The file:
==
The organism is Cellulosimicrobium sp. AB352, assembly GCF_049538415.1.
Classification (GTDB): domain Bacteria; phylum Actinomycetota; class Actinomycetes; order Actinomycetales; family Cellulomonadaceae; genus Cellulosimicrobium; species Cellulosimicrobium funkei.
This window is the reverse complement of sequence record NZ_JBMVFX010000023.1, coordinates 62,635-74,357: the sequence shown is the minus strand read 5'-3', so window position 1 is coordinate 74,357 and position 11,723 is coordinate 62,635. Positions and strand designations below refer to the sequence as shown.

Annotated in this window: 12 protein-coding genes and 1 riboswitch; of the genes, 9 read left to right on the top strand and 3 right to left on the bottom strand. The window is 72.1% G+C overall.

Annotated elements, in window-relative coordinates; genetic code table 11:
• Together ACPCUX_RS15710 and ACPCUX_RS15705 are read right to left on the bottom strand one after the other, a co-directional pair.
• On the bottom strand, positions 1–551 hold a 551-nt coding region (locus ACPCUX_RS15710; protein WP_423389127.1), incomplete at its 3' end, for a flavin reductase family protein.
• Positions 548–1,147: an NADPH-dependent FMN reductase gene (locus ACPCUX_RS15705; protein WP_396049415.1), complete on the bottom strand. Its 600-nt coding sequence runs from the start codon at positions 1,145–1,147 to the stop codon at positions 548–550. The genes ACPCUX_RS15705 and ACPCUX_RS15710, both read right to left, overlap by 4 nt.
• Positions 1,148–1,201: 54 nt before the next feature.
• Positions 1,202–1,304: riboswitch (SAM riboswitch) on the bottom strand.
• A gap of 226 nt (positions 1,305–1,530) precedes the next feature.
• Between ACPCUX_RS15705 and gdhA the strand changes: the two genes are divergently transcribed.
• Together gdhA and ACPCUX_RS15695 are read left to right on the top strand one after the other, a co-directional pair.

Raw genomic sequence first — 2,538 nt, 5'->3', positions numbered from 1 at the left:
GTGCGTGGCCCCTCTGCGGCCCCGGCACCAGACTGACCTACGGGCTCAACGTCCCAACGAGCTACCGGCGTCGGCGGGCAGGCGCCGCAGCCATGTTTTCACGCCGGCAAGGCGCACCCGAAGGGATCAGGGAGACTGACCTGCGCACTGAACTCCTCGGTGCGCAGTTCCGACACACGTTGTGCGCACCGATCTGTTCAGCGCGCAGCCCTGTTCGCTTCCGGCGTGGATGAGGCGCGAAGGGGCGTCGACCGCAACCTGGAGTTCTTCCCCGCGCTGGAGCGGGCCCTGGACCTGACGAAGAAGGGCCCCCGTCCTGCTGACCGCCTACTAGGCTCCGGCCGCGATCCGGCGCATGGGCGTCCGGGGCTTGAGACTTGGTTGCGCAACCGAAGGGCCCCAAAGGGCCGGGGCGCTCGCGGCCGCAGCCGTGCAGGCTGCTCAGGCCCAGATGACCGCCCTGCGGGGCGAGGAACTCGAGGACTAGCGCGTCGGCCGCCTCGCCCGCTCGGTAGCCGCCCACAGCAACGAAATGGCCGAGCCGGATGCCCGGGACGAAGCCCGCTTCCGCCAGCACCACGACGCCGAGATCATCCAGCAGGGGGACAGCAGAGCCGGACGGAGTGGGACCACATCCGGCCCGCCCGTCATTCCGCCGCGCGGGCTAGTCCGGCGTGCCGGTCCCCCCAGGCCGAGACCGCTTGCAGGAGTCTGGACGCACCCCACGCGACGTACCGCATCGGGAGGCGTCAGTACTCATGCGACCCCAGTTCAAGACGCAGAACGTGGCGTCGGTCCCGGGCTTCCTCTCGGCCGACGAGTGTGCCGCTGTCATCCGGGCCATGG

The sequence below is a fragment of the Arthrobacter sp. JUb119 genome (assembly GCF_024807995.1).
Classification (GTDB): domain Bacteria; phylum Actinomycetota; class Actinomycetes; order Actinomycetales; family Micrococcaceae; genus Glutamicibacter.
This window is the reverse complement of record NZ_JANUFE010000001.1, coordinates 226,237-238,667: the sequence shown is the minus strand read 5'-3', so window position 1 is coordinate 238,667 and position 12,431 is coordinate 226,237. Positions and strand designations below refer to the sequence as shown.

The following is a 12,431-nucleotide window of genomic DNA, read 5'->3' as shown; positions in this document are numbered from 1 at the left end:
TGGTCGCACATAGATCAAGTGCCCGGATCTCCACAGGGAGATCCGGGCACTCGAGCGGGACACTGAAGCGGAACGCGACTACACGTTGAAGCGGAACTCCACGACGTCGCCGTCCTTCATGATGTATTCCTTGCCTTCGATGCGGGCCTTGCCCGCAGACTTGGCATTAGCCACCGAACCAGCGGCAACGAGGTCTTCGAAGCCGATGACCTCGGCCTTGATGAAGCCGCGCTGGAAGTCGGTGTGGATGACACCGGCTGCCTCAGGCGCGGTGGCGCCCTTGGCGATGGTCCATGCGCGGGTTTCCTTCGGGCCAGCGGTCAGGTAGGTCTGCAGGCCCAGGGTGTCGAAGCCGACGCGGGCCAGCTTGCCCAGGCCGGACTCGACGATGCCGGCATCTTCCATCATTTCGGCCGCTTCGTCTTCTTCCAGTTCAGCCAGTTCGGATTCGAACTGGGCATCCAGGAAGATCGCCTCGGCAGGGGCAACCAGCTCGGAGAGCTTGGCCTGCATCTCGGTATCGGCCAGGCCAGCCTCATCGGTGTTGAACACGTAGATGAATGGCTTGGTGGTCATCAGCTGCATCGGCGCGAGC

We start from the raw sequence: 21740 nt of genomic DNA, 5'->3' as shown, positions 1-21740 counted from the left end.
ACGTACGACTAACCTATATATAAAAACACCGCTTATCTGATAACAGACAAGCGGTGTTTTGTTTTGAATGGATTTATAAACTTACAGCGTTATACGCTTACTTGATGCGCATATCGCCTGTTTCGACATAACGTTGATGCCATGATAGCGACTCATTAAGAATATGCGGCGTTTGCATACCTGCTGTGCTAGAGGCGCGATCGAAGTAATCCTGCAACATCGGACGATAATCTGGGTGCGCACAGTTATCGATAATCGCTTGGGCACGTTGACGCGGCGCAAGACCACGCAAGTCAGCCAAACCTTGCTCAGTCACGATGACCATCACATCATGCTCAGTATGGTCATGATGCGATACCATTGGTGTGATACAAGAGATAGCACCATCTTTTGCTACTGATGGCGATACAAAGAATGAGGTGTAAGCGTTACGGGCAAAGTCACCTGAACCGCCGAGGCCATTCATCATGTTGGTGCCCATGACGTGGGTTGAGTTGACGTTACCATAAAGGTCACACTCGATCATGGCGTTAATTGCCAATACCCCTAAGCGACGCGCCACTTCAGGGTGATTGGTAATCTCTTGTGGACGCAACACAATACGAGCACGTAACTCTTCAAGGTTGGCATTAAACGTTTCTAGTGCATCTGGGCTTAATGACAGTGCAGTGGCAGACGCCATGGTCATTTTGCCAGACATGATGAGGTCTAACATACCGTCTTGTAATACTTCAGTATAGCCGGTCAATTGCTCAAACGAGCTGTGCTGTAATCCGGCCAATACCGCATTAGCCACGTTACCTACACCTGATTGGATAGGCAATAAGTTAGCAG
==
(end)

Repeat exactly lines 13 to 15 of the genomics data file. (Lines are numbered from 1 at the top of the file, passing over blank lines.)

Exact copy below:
• Together gdhA and ACPCUX_RS15695 are read left to right on the top strand one after the other, a co-directional pair.

Raw genomic sequence first — 2,538 nt, 5'->3', positions numbered from 1 at the left:
GTGCGTGGCCCCTCTGCGGCCCCGGCACCAGACTGACCTACGGGCTCAACGTCCCAACGAGCTACCGGCGTCGGCGGGCAGGCGCCGCAGCCATGTTTTCACGCCGGCAAGGCGCACCCGAAGGGATCAGGGAGACTGACCTGCGCACTGAACTCCTCGGTGCGCAGTTCCGACACACGTTGTGCGCACCGATCTGTTCAGCGCGCAGCCCTGTTCGCTTCCGGCGTGGATGAGGCGCGAAGGGGCGTCGACCGCAACCTGGAGTTCTTCCCCGCGCTGGAGCGGGCCCTGGACCTGACGAAGAAGGGCCCCCGTCCTGCTGACCGCCTACTAGGCTCCGGCCGCGATCCGGCGCATGGGCGTCCGGGGCTTGAGACTTGGTTGCGCAACCGAAGGGCCCCAAAGGGCCGGGGCGCTCGCGGCCGCAGCCGTGCAGGCTGCTCAGGCCCAGATGACCGCCCTGCGGGGCGAGGAACTCGAGGACTAGCGCGTCGGCCGCCTCGCCCGCTCGGTAGCCGCCCACAGCAACGAAATGGCCGAGCCGGATGCCCGGGACGAAGCCCGCTTCCGCCAGCACCACGACGCCGAGATCATCCAGCAGGGGGACAGCAGAGCCGGACGGAGTGGGACCACATCCGGCCCGCCCGTCATTCCGCCGCGCGGGCTAGTCCGGCGTGCCGGTCCCCCCAGGCCGAGACCGCTTGCAGGAGTCTGGACGCACCCCACGCGACGTACCGCATCGGGAGGCGTCAGTACTCATGCGACCCCAGTTCAAGACGCAGAACGTGGCGTCGGTCCCGGGCTTCCTCTCGGCCGACGAGTGTGCCGCTGTCATCCGGGCCATGG